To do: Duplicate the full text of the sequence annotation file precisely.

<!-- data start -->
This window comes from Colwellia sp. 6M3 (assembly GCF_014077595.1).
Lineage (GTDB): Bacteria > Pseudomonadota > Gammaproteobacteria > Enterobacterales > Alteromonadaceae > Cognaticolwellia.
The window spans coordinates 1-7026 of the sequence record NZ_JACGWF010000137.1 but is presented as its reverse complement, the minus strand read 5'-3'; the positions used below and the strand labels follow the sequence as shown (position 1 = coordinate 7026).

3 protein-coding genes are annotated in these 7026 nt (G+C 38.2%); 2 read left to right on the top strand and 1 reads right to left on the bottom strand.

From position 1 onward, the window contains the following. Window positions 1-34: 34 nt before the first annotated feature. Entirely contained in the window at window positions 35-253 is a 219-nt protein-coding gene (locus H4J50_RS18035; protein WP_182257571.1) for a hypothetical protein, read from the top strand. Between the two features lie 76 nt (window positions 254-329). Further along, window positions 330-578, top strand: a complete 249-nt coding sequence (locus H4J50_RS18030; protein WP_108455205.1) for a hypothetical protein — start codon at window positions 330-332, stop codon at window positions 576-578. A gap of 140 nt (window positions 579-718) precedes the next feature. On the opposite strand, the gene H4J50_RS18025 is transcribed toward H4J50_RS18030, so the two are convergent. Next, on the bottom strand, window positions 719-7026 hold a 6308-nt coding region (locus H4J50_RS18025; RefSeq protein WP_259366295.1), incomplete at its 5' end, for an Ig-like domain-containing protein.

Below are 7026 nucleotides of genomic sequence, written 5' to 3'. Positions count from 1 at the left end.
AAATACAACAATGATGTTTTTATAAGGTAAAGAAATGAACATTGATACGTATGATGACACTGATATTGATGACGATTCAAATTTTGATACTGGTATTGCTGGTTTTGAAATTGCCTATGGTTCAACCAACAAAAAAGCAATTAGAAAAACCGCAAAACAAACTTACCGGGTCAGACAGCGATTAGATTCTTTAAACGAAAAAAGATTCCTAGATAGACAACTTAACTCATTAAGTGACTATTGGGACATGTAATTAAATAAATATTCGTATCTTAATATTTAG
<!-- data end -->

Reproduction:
This window comes from Colwellia sp. 6M3 (assembly GCF_014077595.1).
Lineage (GTDB): Bacteria > Pseudomonadota > Gammaproteobacteria > Enterobacterales > Alteromonadaceae > Cognaticolwellia.
The window spans coordinates 1-7026 of the sequence record NZ_JACGWF010000137.1 but is presented as its reverse complement, the minus strand read 5'-3'; the positions used below and the strand labels follow the sequence as shown (position 1 = coordinate 7026).

3 protein-coding genes are annotated in these 7026 nt (G+C 38.2%); 2 read left to right on the top strand and 1 reads right to left on the bottom strand.

From position 1 onward, the window contains the following. Window positions 1-34: 34 nt before the first annotated feature. Entirely contained in the window at window positions 35-253 is a 219-nt protein-coding gene (locus H4J50_RS18035; protein WP_182257571.1) for a hypothetical protein, read from the top strand. Between the two features lie 76 nt (window positions 254-329). Further along, window positions 330-578, top strand: a complete 249-nt coding sequence (locus H4J50_RS18030; protein WP_108455205.1) for a hypothetical protein — start codon at window positions 330-332, stop codon at window positions 576-578. A gap of 140 nt (window positions 579-718) precedes the next feature. On the opposite strand, the gene H4J50_RS18025 is transcribed toward H4J50_RS18030, so the two are convergent. Next, on the bottom strand, window positions 719-7026 hold a 6308-nt coding region (locus H4J50_RS18025; RefSeq protein WP_259366295.1), incomplete at its 5' end, for an Ig-like domain-containing protein.

Below are 7026 nucleotides of genomic sequence, written 5' to 3'. Positions count from 1 at the left end.
AAATACAACAATGATGTTTTTATAAGGTAAAGAAATGAACATTGATACGTATGATGACACTGATATTGATGACGATTCAAATTTTGATACTGGTATTGCTGGTTTTGAAATTGCCTATGGTTCAACCAACAAAAAAGCAATTAGAAAAACCGCAAAACAAACTTACCGGGTCAGACAGCGATTAGATTCTTTAAACGAAAAAAGATTCCTAGATAGACAACTTAACTCATTAAGTGACTATTGGGACATGTAATTAAATAAATATTCGTATCTTAATATTTAG